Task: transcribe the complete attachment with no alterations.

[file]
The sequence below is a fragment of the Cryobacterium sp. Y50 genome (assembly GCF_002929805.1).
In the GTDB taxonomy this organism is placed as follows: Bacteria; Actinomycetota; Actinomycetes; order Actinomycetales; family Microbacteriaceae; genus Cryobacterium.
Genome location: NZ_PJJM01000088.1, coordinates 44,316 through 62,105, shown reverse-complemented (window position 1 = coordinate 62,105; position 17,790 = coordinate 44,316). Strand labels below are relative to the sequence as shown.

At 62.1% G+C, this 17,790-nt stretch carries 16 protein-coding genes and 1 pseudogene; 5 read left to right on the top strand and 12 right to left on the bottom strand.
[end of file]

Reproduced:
The sequence below is a fragment of the Cryobacterium sp. Y50 genome (assembly GCF_002929805.1).
In the GTDB taxonomy this organism is placed as follows: Bacteria; Actinomycetota; Actinomycetes; order Actinomycetales; family Microbacteriaceae; genus Cryobacterium.
Genome location: NZ_PJJM01000088.1, coordinates 44,316 through 62,105, shown reverse-complemented (window position 1 = coordinate 62,105; position 17,790 = coordinate 44,316). Strand labels below are relative to the sequence as shown.

At 62.1% G+C, this 17,790-nt stretch carries 16 protein-coding genes and 1 pseudogene; 5 read left to right on the top strand and 12 right to left on the bottom strand.